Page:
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By Caroline Ceniza-Levine
June 16, 2016

You’re happy in your job. It’s fun and rewarding. The pay is nice. Co-workers are lovely, and many are good friends. You never want to leave.

But sometimes, the ground shifts. And if you are not aware of what’s going on, you may watch your lovely workplace deteriorate into drudgery and even nastiness, or find yourself unemployed. It’s better to look for a new job when you still have one. And as wrenching as the prospect of leaving is, knowing when to consider it is important.

Here are eight warning signs that you might want to look for a new position elsewhere:

1. Your company is acquired. When Microsoft announced it was buying LinkedIn, you had to wonder: What roles might end up redundant? Change of ownership means employment changes. This doesn’t mean I think everyone in LinkedIn (or Microsoft) should fear losing their livelihoods. Still, you don’t want to be caught unawares in a restructuring that alters or even eliminates your position.

2. New management comes in. An acquisition usually means a new boss (although Microsoft says it will keep LinkedIn’s current chief executive). But management shuffles happen more often at companies where there’s no ownership change. Very often, switches at the top mean the old ways are upended. If you’re close to the outgoing senior management, you may be targeted because the new guard wants their loyalists.

If you think you’re too junior to worry about management changes, keep in mind that changes trickle down. Senior management may bring in a new marketing head, who may cast out the marketing manager, your beloved boss. Then the new marketing manager brings her team over, and that makes you expendable. Keep track of comings and goings at your company, not just at the senior-most levels.

3. The company relocates part of its operations. First the company opens an office in a cheaper location just for its non-essential functions. Then it realizes how much money it saves from this and adds to what departments are non-essential. Pretty soon everyone but the client-facing roles must move. But you may not want a relocation halfway across the country. So pay attention to whether your company is migrating to other areas.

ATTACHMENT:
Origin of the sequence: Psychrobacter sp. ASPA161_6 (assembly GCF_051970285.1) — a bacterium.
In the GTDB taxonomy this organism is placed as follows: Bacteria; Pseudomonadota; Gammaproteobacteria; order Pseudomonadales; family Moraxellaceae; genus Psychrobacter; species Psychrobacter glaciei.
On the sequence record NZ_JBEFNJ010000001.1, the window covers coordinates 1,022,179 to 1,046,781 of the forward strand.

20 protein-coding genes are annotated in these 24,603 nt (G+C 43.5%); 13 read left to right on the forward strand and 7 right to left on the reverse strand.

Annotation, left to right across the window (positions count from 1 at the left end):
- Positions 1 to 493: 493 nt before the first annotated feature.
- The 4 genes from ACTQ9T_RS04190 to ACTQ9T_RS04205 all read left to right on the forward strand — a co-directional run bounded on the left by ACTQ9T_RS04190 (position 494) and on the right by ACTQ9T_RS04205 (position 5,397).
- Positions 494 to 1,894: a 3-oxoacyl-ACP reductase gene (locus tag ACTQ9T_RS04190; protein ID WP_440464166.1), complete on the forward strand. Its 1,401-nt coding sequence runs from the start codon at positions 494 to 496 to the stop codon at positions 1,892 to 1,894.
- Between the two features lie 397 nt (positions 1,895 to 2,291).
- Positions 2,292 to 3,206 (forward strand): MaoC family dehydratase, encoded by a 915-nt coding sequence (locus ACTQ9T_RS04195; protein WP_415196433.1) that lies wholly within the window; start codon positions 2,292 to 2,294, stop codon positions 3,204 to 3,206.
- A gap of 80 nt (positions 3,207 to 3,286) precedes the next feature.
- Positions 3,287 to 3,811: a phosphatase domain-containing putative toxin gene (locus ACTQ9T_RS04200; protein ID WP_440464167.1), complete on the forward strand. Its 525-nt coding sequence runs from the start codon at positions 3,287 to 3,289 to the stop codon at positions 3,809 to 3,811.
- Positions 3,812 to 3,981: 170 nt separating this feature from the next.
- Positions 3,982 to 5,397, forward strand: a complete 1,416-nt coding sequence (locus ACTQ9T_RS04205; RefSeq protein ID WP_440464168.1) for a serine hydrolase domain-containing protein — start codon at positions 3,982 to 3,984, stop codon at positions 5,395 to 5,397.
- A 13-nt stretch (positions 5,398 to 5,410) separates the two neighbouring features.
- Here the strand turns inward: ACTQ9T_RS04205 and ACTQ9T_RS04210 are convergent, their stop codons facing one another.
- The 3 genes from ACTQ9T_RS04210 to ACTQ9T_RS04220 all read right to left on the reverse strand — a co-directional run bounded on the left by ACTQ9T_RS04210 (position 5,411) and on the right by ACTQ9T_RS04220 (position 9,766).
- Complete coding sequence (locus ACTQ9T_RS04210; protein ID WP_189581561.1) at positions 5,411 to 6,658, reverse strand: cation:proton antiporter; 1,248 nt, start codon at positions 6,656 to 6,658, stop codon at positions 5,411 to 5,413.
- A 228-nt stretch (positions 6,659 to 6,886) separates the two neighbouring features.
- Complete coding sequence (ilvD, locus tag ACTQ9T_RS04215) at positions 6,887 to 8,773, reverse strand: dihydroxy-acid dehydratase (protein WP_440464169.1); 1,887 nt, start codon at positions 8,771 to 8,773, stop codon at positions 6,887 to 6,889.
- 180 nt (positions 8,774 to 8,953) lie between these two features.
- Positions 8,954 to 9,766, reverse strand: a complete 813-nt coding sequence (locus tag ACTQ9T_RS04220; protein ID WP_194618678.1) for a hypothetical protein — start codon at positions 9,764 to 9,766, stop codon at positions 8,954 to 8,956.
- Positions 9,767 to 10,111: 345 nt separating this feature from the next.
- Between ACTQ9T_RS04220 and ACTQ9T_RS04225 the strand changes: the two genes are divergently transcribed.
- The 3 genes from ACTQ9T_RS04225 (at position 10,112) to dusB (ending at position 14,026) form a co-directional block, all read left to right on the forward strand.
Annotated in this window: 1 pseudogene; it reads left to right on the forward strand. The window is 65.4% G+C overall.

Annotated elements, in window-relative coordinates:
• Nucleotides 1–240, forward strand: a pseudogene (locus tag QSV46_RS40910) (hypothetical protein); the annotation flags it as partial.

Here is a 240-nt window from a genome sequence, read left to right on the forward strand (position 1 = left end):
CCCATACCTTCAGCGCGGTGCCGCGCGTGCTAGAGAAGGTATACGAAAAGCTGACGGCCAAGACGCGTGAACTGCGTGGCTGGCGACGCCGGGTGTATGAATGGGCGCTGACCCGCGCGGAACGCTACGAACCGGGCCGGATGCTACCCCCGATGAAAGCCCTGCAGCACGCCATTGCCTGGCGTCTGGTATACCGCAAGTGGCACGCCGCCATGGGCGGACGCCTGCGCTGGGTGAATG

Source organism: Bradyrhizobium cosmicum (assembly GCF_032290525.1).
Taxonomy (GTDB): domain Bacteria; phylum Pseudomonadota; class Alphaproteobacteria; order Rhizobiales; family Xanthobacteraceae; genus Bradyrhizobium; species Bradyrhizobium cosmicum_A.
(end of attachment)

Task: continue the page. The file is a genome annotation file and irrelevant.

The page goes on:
4. The company announces a new initiative. Sure, a new foray can be great news: The company is expanding, innovating, and trying something new. But soberly evaluate how this affects your area. Does the new endeavor indicate a change in strategy? If so, and if it’s away from what you are working on (e.g., the company prioritizes an activity that’s not yours), the result could be shrinking resources and a shrinking team.

5. Your company’s financials turn negative. Just as you want to stay updated on company announcements–that’s how you can hear about the new initiatives–you also want to keep abreast of company financials. Don’t just gloss over the quarterly earnings or the annual report. Track the health of your company’s bottom line. Is the company profitable? Is it growing? Is your area (department, location, product line) doing well?

6. Industry financials sour. Even should your company be doing well, it’s not good news if the overall industry is flagging. Don’t assume your employer will continue to buck the larger trend. Keep up with general business news so you know which industries are growing and which are struggling. If you’re active in a professional association, ask your colleagues how their employers companies are doing and what trends they’re seeing on the horizon.

7. Top performers leave. Most top performers know their market value and are very proactive about maximizing career opportunities. If the colleagues you admire are exiting, it’s because they see better prospects elsewhere. Their moves don’t necessarily correlate 1:1 with what’s best for you, but maybe they know something important that you don’t. Find out.

8. Your role changes. Absent a promotion, when management alters what you do, be wary. For example, if your boss gives your time away to another group, that could signal your manager is on the outs–or that the new group takes priority over yours, or your function is moving elsewhere. True, if you’re asked to take on additional responsibilities, this could be a vote of confidence. Or it could be the company is trying to do more with less because it (or the whole industry) is under financial siege.

When changes happen to your role, company or industry, it does not always mean you should automatically start a job search, especially if you’re happy where you are. But you should start paying closer attention. This way, you’re ahead in the job-hunting game well before all your other colleagues panic and flood the market.

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